Of course, most start-ups aren't going be able to necessarily achieve the scale of BuzzFeed with multi-million video views, but Thomas believes that start-up businesses need to make video content part of their wider digital strategy. “You need to future proof your business, if you create content for them [millennials] now then they may remain loyal [to your brand].”
And don't be afraid to take risks. Thomas explained that you need to take a “new media approach” whereby you “constantly create something, adapt it, and create it again.”
4. Content and storytelling
A rise in “infobesity” – the vast influx of information being shared across the web – means that the attention spans of millennials is decreasing. Hence, it's more important than ever for businesses to ‘tell a story' that will chime with the millennial audience.
In a panel session on ‘telling stories in the 21st century', it was noted that you need to inspire your consumers to engage with your brand and you can do this by “removing your voice and giving them the voice”. So, for instance, you create a post about your business, share it on various different mediums and then allow people to comment on that post as the news/discussion unfolds.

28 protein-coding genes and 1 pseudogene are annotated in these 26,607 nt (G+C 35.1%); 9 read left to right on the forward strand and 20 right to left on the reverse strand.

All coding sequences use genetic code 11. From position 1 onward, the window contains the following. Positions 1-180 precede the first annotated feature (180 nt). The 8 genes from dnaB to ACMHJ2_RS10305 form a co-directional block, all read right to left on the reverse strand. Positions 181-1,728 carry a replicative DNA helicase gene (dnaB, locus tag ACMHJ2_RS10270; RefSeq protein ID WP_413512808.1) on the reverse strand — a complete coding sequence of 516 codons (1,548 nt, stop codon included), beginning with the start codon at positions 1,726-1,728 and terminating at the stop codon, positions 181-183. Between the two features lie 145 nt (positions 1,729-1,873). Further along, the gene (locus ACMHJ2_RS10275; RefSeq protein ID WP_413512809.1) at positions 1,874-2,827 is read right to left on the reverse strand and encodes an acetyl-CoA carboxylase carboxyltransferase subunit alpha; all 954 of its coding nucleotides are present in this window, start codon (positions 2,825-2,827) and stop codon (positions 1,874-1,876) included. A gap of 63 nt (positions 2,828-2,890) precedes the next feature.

You need to consider the platform you're putting your content on too and how you translate that content from platform-to-platform. How do you take a 60-second video clip that you've posted on YouTube and translate it to 142 words on Twitter, or a single picture on Instagram?
5. Social media
In order to bridge the gap with millennials, start-ups need to be active on social media and not just on Twitter and Facebook. As Nespresso's global content and social media group manager, Sophie Dufouleur, discussed:
“It can be hard to keep pace with new formats and channels, [it seems like] there's one new format launching every week! You have to test a lot of different formats and you have to think about what’s the most relevant for each platform. Having the right format is hard […], you need to capitalise on all these different formats but keep a cheap production cost.”
BuzzFeed's Thomas also indicated that Snapchat and Facebook Live, while in its infancy, are two platforms that start-up businesses should focus on: “Many of our users are consuming content on channels on Snapchat, it will be key to strategy […] and we've started experimenting on Facebook Live.”
By investing in social media, you're more likely to attract millennial customers. Discussing recent research, Movable Ink's Clayton highlighted that 62% of millennials were more likely to become a loyal customer if a brand engaged with them on social media.